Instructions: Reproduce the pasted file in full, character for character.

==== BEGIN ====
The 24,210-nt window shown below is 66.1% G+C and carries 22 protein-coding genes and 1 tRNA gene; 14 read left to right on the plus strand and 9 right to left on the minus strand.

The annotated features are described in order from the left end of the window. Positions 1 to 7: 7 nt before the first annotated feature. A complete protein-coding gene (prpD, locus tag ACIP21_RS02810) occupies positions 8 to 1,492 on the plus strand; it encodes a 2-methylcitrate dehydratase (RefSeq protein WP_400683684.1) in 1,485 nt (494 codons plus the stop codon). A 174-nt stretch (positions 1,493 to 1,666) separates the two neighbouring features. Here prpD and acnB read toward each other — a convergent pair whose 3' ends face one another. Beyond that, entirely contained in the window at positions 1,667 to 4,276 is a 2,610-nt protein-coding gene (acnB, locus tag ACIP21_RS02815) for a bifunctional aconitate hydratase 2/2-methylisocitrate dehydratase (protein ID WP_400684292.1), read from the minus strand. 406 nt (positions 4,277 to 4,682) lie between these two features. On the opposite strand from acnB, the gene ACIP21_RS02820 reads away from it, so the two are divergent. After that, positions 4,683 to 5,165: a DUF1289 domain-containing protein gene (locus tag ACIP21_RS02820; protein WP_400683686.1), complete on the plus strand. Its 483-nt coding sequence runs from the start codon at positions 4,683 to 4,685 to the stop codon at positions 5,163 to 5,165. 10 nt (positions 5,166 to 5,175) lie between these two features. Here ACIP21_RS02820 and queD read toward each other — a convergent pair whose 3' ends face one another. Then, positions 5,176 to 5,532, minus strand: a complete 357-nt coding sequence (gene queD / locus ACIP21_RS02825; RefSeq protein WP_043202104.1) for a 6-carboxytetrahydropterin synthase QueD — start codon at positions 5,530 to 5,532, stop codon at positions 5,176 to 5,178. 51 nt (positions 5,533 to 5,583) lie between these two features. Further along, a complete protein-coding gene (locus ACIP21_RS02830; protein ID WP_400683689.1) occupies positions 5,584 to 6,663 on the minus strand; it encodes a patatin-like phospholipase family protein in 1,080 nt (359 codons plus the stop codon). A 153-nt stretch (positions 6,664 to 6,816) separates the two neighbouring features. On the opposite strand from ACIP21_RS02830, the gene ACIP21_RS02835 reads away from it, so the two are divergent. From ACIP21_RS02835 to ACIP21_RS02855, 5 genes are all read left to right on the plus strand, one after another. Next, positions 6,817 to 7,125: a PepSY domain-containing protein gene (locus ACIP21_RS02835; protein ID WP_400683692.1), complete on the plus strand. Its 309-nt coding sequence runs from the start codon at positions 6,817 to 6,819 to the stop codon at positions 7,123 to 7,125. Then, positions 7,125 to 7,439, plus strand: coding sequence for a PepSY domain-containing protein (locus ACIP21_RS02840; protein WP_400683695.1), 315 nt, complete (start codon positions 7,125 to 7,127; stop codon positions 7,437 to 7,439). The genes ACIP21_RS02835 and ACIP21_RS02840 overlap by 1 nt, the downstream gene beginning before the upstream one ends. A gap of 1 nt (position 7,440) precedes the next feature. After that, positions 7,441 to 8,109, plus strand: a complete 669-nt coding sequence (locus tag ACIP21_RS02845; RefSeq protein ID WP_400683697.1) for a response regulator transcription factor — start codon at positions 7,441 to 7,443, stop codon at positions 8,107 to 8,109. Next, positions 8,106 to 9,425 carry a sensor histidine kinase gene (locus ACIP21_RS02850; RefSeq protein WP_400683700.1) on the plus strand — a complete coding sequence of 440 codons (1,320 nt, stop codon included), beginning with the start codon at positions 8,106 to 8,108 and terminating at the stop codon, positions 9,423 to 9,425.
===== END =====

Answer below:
The 24,210-nt window shown below is 66.1% G+C and carries 22 protein-coding genes and 1 tRNA gene; 14 read left to right on the plus strand and 9 right to left on the minus strand.

The annotated features are described in order from the left end of the window. Positions 1 to 7: 7 nt before the first annotated feature. A complete protein-coding gene (prpD, locus tag ACIP21_RS02810) occupies positions 8 to 1,492 on the plus strand; it encodes a 2-methylcitrate dehydratase (RefSeq protein WP_400683684.1) in 1,485 nt (494 codons plus the stop codon). A 174-nt stretch (positions 1,493 to 1,666) separates the two neighbouring features. Here prpD and acnB read toward each other — a convergent pair whose 3' ends face one another. Beyond that, entirely contained in the window at positions 1,667 to 4,276 is a 2,610-nt protein-coding gene (acnB, locus tag ACIP21_RS02815) for a bifunctional aconitate hydratase 2/2-methylisocitrate dehydratase (protein ID WP_400684292.1), read from the minus strand. 406 nt (positions 4,277 to 4,682) lie between these two features. On the opposite strand from acnB, the gene ACIP21_RS02820 reads away from it, so the two are divergent. After that, positions 4,683 to 5,165: a DUF1289 domain-containing protein gene (locus tag ACIP21_RS02820; protein WP_400683686.1), complete on the plus strand. Its 483-nt coding sequence runs from the start codon at positions 4,683 to 4,685 to the stop codon at positions 5,163 to 5,165. 10 nt (positions 5,166 to 5,175) lie between these two features. Here ACIP21_RS02820 and queD read toward each other — a convergent pair whose 3' ends face one another. Then, positions 5,176 to 5,532, minus strand: a complete 357-nt coding sequence (gene queD / locus ACIP21_RS02825; RefSeq protein WP_043202104.1) for a 6-carboxytetrahydropterin synthase QueD — start codon at positions 5,530 to 5,532, stop codon at positions 5,176 to 5,178. 51 nt (positions 5,533 to 5,583) lie between these two features. Further along, a complete protein-coding gene (locus ACIP21_RS02830; protein ID WP_400683689.1) occupies positions 5,584 to 6,663 on the minus strand; it encodes a patatin-like phospholipase family protein in 1,080 nt (359 codons plus the stop codon). A 153-nt stretch (positions 6,664 to 6,816) separates the two neighbouring features. On the opposite strand from ACIP21_RS02830, the gene ACIP21_RS02835 reads away from it, so the two are divergent. From ACIP21_RS02835 to ACIP21_RS02855, 5 genes are all read left to right on the plus strand, one after another. Next, positions 6,817 to 7,125: a PepSY domain-containing protein gene (locus ACIP21_RS02835; protein ID WP_400683692.1), complete on the plus strand. Its 309-nt coding sequence runs from the start codon at positions 6,817 to 6,819 to the stop codon at positions 7,123 to 7,125. Then, positions 7,125 to 7,439, plus strand: coding sequence for a PepSY domain-containing protein (locus ACIP21_RS02840; protein WP_400683695.1), 315 nt, complete (start codon positions 7,125 to 7,127; stop codon positions 7,437 to 7,439). The genes ACIP21_RS02835 and ACIP21_RS02840 overlap by 1 nt, the downstream gene beginning before the upstream one ends. A gap of 1 nt (position 7,440) precedes the next feature. After that, positions 7,441 to 8,109, plus strand: a complete 669-nt coding sequence (locus tag ACIP21_RS02845; RefSeq protein ID WP_400683697.1) for a response regulator transcription factor — start codon at positions 7,441 to 7,443, stop codon at positions 8,107 to 8,109. Next, positions 8,106 to 9,425 carry a sensor histidine kinase gene (locus ACIP21_RS02850; RefSeq protein WP_400683700.1) on the plus strand — a complete coding sequence of 440 codons (1,320 nt, stop codon included), beginning with the start codon at positions 8,106 to 8,108 and terminating at the stop codon, positions 9,423 to 9,425.